Pressure is building to get Kiwis stuck in Peru home after a bungled repatriation effort where New Zealanders were stopped from taking a flight because visa issues prevented them transiting through Sydney.
Christchurch dad Scott Brooker-Leon is trying to keep busy with his wife, one of 87 Kiwis stuck in Peru
“We got the news that her mum was unwell, so she took off straight away to go and spend some time with her, expecting it to be a three-week trip, but here we are with no end in sight,” he said.
Despite paying more than $5000 to a charter company to fly out of Lima, she was one of an estimated 24 New Zealanders not allowed to take a flight to Sydney
The problem for those New Zealanders was there wasn't a connecting flight on Tuesday from Sydney to New Zealand.
With Australia now requiring Kiwis to transit through within one calendar day, with those now stranded blaming our consular services
“I'd like to say the government actually they need to start taking care of us, they talk about repatriation flights as if they're actually running them themselves and they're not,” Trevor Larson said from Peru.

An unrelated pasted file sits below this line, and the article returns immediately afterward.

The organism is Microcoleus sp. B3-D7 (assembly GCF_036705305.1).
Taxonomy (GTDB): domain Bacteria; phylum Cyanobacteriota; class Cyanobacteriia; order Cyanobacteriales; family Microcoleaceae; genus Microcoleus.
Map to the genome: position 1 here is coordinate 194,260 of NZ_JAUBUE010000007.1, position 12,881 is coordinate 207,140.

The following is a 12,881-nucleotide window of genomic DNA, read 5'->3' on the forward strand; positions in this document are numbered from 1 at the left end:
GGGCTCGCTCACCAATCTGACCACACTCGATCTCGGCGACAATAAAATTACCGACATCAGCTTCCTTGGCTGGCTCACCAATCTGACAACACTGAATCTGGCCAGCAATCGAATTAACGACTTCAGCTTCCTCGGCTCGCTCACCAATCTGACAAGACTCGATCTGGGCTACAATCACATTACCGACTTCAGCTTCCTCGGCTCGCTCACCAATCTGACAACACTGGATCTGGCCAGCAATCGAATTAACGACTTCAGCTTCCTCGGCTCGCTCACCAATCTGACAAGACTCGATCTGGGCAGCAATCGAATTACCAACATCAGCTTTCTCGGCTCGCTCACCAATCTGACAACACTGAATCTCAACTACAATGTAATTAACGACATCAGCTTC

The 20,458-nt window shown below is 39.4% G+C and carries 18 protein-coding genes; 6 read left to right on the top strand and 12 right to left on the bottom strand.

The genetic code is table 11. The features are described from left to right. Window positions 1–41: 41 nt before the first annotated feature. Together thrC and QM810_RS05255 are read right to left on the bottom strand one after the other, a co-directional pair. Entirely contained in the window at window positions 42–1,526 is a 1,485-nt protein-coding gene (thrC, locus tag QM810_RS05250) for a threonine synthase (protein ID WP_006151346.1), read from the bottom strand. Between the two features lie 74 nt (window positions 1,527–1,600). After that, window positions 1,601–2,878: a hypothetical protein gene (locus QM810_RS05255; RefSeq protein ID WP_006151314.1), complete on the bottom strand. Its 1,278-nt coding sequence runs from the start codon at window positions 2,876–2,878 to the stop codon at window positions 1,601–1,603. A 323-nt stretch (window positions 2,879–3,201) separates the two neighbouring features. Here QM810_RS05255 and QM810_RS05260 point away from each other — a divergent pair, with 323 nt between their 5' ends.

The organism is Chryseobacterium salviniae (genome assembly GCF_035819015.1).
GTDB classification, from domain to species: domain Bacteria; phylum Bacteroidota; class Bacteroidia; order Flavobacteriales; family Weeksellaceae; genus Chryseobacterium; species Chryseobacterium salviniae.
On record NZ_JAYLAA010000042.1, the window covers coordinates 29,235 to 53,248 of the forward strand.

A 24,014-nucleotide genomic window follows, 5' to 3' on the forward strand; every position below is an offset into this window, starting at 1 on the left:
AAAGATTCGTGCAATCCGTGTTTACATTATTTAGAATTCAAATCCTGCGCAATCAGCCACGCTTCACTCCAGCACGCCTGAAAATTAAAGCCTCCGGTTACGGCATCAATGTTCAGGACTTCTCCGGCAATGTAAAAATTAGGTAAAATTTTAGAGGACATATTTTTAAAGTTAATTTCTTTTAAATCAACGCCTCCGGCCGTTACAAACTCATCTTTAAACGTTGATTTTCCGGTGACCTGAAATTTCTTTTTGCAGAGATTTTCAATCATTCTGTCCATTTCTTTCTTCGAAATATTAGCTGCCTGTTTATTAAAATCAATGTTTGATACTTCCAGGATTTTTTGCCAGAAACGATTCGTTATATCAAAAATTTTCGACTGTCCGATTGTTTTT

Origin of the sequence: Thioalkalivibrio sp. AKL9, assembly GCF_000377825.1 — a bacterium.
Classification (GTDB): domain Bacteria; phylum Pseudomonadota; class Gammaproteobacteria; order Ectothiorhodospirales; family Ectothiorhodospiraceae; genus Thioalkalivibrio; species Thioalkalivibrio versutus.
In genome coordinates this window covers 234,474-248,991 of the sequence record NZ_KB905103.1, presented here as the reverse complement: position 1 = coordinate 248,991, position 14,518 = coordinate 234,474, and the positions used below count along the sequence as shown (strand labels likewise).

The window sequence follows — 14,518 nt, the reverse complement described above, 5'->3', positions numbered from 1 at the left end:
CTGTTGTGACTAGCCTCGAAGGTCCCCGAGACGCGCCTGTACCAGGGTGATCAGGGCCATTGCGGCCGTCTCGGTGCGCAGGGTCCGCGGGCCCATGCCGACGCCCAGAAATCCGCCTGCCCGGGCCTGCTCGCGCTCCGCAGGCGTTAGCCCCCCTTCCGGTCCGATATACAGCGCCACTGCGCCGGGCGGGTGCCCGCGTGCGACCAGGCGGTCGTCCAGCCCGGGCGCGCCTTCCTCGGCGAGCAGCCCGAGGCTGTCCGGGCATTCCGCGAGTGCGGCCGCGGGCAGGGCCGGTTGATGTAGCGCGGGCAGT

The Foreign Affairs Ministry says it is continuing to investigate options.
“We have been very clear that repatriation in some parts of the world has become more difficult, but I know MFAT continues to maintain contact,” Prime Minister Jacinda Ardern said.
Tim Gibb is one of 23,000 kiwis who are registered abroad.
He's in lockdown in a Peruvian hostel, but worried about how much longer he'll have to stay.
“The scary thing here is because of the way Peru is handling it they are closing down hostels we just saw in Cusco two days ago they quarantined a whole hostel because there were two cases in that hostel and they say they could be quarantined for three months,” he said.
A Christchurch couple are possibly some of the most far-flung kiwis, trapped on San Cristobal, in the Galapagos Islands, where there's a 2pm-5am curfew and no way in or out.
“We're stocked up on food we definitely feel really safe in our current environment, the locals are really tense but it's not threatening it's not like we feel endangered,” Kate Thomson said.